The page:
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Is Google Chrome Going to Mark Your Site as ‘not secure’ due to No SSL?

This year has been a big year for Google. First the broadcast of its Speed Update (due to appear in July 2018) and now the shock announcement that Google Chrome will mark all sites that have not moved to HTTPS as ‘not secure’. But don’t panic, this article will show you what you need to do and how we can help!

What has happened?

In 2015, Google’s search engine started siding with sites that use encrypted HTTPS connections which meant that they would appear higher on the page when searched for. In other words…the sites that had their content secure had a boost over sites that used insecure HTTP. Leading on from this, it looks like Google have decided to expand upon this and mark all non-HTTPS websites as insecure in Chrome. And it’s due to happen soon…this month in fact (july 2018)!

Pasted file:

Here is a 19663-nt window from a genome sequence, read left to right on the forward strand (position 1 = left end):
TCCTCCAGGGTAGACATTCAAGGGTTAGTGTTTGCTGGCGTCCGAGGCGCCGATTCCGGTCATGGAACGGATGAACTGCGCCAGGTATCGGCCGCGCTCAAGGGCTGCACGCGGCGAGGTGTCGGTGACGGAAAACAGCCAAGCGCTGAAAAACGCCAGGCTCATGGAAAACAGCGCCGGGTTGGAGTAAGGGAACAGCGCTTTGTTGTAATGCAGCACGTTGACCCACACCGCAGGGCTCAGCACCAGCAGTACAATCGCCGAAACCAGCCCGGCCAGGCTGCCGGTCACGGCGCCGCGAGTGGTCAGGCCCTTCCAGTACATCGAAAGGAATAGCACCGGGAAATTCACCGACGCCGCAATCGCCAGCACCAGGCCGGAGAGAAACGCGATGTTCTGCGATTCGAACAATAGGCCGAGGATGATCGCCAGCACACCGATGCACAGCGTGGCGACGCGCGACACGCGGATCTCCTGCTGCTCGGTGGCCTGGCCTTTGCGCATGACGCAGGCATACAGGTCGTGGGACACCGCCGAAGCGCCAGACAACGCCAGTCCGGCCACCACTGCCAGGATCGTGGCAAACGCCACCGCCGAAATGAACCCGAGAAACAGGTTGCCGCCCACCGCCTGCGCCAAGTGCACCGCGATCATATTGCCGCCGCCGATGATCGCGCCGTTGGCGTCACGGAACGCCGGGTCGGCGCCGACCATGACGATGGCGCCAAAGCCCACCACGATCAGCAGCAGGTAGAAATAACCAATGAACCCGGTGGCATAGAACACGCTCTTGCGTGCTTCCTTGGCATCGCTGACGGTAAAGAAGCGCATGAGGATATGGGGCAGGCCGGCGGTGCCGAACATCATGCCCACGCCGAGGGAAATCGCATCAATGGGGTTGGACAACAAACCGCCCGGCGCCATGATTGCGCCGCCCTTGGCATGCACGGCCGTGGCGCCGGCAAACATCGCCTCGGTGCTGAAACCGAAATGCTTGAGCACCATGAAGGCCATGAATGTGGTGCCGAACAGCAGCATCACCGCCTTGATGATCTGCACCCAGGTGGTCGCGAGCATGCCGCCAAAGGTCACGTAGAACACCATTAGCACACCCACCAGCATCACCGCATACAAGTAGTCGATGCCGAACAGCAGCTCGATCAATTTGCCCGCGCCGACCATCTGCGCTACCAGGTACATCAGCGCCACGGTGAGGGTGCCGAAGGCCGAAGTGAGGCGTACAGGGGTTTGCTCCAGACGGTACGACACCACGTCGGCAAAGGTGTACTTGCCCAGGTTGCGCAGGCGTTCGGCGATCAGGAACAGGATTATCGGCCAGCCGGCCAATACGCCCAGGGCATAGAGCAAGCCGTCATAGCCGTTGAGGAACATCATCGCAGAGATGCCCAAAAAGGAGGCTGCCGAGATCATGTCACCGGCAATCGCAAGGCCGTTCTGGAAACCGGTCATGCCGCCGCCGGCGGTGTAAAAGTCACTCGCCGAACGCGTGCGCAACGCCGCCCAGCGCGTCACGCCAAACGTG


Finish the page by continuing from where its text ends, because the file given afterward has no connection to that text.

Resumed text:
Chrome 68 will be the kick-off of the process, due to hit the stable distribution channel this month too. Visiting a website using an HTTP connection will display the message “Not secure”. This will be shown in the browser’s omnibox (the top input field on a webpage that is used to search for a URL or search queries). “Chrome’s new interface will help users understand that all HTTP sites are not secure, and continue to move the web toward a secure HTTPS web by default” states Google. Due to Chromes popularity, it is bound to be noticed by a large amount of users and by websites that notice their views decreasing due to security concerns.

Who will be affected?

It is clear that many websites across Google Chrome will be affected…however a lot of websites are already safe! According to Google, over 68% of Chrome traffic on Windows and Android occurs over HTTPS, 81 out of 100 of the top websites use HTTPS automatically, and over 78% of Chrome traffic on Chrome OS and macOS and iOS travels securely.

What can you do to make your website HTTPS safe?

Here at Hex Creatives, we offer an installation service to ensure your website is protected via HTTPS. This includes installing the certificate and testing to make sure your website obeys by the guidelines set on Google Chrome.